ISTJ

According to the MBTI model, the ISTJs are mainly oriented towards introverted sensing (Si). This orientation reveals a more subjective perspective for problem-solving, based on relating and comparing previous experiences to new ones.  Secondarily, the extraverted thinking (Te) composes this type’s analytical and strategic approaches for decision-making, always in a logical way. These are the main ‘cognitive functions’ that characterize the ISTJ type. The model extends to other functions considered inferior or/and unconscious, summing up to 8 cognitive functions.

They are described by Dario Nardi[1] as responsible, valuing honor, righteous and hardworking, while Kelly, Barbara, and Paul D. Tieger[2] focused more on their loyal, cooperative, and forehanded.

According to David Keirsey[3], ISTJ’s are inclined to commerce, executive positions, logistic, and conservatism. Keirsey emphasizes their communicative, phlegmatic, pessimistic, and cooperative skills characteristics. They are also described as people who prefer sharing concrete ideas, like to do or have what brings them a feeling of security, having obedience, and respect for authorities. ISTJs are often seen as a simple person who likes to keep things stable and in order. When acquiring something, they care more about actual quality than status. For Keirsey, this type values ceremonies and events as traditional treasures. As mates, they tend to be loyal and dutiful for a lifetime. As parents, they make sure their rules are followed in every detail and instruct them on daily home chores, reserving not much of their time for playing.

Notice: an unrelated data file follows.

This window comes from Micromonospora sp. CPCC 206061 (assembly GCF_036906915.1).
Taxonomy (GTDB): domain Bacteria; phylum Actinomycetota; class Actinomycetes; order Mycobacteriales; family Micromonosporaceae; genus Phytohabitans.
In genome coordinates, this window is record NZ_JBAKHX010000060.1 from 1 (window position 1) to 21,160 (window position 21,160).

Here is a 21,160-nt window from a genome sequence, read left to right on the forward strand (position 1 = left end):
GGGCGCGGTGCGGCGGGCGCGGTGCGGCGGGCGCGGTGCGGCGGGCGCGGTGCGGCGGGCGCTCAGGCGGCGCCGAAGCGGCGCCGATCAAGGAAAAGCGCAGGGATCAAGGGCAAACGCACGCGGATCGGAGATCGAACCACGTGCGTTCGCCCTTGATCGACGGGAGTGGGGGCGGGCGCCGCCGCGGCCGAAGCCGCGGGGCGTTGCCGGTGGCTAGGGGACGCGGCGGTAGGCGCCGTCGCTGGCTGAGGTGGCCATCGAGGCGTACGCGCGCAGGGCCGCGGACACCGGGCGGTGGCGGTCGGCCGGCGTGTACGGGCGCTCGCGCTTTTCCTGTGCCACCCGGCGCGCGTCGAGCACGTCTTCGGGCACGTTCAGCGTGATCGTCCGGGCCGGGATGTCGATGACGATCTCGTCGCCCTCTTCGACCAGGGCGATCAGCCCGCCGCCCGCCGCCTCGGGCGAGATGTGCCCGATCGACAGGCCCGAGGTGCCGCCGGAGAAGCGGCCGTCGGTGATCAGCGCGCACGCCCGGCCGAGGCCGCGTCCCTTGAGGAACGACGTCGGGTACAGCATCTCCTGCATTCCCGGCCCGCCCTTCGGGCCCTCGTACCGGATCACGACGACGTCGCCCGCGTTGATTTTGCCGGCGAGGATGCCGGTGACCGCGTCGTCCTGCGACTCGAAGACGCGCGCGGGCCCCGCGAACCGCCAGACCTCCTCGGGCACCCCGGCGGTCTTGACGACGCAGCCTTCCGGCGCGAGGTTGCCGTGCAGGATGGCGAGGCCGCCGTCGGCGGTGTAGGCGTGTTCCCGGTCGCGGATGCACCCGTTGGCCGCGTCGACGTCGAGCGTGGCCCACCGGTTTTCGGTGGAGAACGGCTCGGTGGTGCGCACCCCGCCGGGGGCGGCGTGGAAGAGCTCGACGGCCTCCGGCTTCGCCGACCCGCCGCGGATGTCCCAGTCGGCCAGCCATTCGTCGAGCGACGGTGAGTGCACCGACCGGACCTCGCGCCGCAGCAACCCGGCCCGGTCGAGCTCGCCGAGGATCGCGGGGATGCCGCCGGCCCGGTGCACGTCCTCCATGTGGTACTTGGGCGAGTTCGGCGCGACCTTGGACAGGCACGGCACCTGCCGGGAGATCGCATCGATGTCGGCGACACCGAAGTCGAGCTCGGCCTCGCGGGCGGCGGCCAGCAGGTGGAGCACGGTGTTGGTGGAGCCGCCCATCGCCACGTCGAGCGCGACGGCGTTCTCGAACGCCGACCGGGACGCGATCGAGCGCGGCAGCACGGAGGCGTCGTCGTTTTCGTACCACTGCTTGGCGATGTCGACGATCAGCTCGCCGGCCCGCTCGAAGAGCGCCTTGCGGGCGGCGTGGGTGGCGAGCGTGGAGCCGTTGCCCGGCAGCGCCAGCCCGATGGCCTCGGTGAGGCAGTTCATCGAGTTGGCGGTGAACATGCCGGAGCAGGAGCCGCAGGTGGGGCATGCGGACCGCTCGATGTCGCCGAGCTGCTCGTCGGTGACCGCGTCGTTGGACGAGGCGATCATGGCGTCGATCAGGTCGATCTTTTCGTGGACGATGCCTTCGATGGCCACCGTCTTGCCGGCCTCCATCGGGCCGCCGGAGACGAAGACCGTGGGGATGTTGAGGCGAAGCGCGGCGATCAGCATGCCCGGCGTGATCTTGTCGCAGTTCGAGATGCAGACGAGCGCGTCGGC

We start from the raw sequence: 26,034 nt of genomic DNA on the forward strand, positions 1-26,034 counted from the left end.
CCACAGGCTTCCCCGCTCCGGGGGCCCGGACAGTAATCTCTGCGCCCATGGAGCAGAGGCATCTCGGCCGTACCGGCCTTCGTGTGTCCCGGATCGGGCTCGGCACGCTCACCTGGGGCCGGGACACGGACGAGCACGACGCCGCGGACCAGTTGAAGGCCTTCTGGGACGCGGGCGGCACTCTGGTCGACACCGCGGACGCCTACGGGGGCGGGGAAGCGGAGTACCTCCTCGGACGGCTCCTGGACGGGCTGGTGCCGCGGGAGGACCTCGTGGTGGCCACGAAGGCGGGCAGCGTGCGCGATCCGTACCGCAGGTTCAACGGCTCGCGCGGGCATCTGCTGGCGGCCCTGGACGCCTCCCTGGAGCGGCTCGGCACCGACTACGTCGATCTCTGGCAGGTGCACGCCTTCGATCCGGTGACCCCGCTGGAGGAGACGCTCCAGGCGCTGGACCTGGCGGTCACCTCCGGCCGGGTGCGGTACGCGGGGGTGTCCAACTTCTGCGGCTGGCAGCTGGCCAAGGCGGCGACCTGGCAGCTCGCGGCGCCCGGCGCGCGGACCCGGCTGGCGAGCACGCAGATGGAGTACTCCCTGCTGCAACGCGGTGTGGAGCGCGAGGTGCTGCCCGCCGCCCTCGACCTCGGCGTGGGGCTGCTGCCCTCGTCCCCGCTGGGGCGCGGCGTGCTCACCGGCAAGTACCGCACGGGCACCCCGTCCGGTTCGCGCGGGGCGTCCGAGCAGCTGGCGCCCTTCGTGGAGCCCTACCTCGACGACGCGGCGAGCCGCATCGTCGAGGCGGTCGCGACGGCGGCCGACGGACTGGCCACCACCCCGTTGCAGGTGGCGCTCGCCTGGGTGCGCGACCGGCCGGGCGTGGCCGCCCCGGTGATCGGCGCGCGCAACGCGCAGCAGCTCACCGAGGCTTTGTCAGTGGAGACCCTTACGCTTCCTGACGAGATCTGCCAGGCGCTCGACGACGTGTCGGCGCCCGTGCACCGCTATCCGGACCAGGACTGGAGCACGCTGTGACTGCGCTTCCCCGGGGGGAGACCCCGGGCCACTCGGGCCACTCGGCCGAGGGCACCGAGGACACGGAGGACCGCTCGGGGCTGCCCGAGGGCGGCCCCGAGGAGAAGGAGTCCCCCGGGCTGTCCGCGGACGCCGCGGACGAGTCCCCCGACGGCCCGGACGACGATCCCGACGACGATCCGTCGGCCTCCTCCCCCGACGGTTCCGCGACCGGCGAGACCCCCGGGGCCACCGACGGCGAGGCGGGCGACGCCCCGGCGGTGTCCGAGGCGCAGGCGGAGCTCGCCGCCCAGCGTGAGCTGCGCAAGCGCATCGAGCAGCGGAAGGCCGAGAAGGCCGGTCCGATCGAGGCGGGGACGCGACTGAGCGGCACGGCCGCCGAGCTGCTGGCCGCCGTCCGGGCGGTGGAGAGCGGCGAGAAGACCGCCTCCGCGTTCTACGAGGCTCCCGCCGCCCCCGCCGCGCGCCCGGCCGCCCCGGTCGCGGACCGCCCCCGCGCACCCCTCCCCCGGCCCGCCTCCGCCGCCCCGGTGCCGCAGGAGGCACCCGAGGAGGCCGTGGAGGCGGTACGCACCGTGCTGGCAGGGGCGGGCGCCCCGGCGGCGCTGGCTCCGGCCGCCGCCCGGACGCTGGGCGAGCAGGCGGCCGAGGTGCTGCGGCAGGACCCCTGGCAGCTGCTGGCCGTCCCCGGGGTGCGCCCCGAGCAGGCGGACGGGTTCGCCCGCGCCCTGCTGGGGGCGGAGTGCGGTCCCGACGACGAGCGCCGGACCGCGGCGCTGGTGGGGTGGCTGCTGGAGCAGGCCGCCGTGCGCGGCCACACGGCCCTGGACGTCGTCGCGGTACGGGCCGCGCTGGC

Other characteristics of ISTJs reported by Isabel and Peter B. Myers[4] are their interest in dealing with high amounts of information, practical and systematic thinking, patience, cautiousness, focus on details, determination, tolerance to routine, and tendency to underestimate themselves.

 

By: Regina Burde- “Someone who likes to explore human behavior, be it through the perspective of arts or science.”

Bibliography

[1]Nardi, D. (2011, August 11). Neuroscience of Personality: Brain Savvy Insights for All Types of People. Radiance House. 1.0 edition.

[2]Tieger P. D., Tieger, B. B., and Tieger K. (2014, April 15). Do What You Are: Discover the Perfect Career for You Through the Secrets of Personality Type. Little, Brown Spar. 5th edition.

[3]Keirsey, D. (1998). Please Understand Me II: Temperament Character Intelligence. Prometheus Nemesis Book Company. 1 edition.

[4]Myers, I. B., and Myers P. B. (1980). Gifts Differing: Understanding Personality Type. Davies-Black Publishing. 1 edition.

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